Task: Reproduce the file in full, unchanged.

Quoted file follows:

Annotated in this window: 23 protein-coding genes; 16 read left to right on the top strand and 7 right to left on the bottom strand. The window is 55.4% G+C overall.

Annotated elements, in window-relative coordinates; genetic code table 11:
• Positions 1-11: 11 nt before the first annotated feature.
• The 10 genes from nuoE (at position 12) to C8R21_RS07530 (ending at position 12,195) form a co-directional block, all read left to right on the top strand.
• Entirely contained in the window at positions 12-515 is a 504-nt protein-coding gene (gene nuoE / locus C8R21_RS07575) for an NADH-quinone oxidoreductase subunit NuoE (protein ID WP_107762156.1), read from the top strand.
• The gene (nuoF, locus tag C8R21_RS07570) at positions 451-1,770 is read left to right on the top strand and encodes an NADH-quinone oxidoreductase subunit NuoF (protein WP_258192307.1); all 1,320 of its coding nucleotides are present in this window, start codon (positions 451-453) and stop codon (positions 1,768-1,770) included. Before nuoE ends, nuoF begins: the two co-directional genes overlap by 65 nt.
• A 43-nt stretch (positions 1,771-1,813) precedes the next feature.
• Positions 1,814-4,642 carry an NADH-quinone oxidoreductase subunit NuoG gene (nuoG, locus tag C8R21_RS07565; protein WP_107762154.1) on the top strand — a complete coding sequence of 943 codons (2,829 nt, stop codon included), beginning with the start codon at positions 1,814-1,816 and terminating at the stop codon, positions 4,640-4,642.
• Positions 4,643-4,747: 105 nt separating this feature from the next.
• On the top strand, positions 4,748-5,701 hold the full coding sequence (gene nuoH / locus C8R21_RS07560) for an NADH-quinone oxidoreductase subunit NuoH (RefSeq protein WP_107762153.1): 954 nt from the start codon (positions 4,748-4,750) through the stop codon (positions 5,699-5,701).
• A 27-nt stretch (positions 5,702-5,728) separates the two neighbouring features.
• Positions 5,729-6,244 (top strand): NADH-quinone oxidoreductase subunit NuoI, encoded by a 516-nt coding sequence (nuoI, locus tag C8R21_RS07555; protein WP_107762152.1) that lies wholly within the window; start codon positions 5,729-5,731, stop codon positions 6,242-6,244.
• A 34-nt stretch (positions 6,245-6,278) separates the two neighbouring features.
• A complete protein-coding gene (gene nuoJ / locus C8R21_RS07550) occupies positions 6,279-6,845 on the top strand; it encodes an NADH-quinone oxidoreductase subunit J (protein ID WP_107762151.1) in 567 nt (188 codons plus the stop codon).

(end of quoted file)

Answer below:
Annotated in this window: 23 protein-coding genes; 16 read left to right on the top strand and 7 right to left on the bottom strand. The window is 55.4% G+C overall.

Annotated elements, in window-relative coordinates; genetic code table 11:
• Positions 1-11: 11 nt before the first annotated feature.
• The 10 genes from nuoE (at position 12) to C8R21_RS07530 (ending at position 12,195) form a co-directional block, all read left to right on the top strand.
• Entirely contained in the window at positions 12-515 is a 504-nt protein-coding gene (gene nuoE / locus C8R21_RS07575) for an NADH-quinone oxidoreductase subunit NuoE (protein ID WP_107762156.1), read from the top strand.
• The gene (nuoF, locus tag C8R21_RS07570) at positions 451-1,770 is read left to right on the top strand and encodes an NADH-quinone oxidoreductase subunit NuoF (protein WP_258192307.1); all 1,320 of its coding nucleotides are present in this window, start codon (positions 451-453) and stop codon (positions 1,768-1,770) included. Before nuoE ends, nuoF begins: the two co-directional genes overlap by 65 nt.
• A 43-nt stretch (positions 1,771-1,813) precedes the next feature.
• Positions 1,814-4,642 carry an NADH-quinone oxidoreductase subunit NuoG gene (nuoG, locus tag C8R21_RS07565; protein WP_107762154.1) on the top strand — a complete coding sequence of 943 codons (2,829 nt, stop codon included), beginning with the start codon at positions 1,814-1,816 and terminating at the stop codon, positions 4,640-4,642.
• Positions 4,643-4,747: 105 nt separating this feature from the next.
• On the top strand, positions 4,748-5,701 hold the full coding sequence (gene nuoH / locus C8R21_RS07560) for an NADH-quinone oxidoreductase subunit NuoH (RefSeq protein WP_107762153.1): 954 nt from the start codon (positions 4,748-4,750) through the stop codon (positions 5,699-5,701).
• A 27-nt stretch (positions 5,702-5,728) separates the two neighbouring features.
• Positions 5,729-6,244 (top strand): NADH-quinone oxidoreductase subunit NuoI, encoded by a 516-nt coding sequence (nuoI, locus tag C8R21_RS07555; protein WP_107762152.1) that lies wholly within the window; start codon positions 5,729-5,731, stop codon positions 6,242-6,244.
• A 34-nt stretch (positions 6,245-6,278) separates the two neighbouring features.
• A complete protein-coding gene (gene nuoJ / locus C8R21_RS07550) occupies positions 6,279-6,845 on the top strand; it encodes an NADH-quinone oxidoreductase subunit J (protein ID WP_107762151.1) in 567 nt (188 codons plus the stop codon).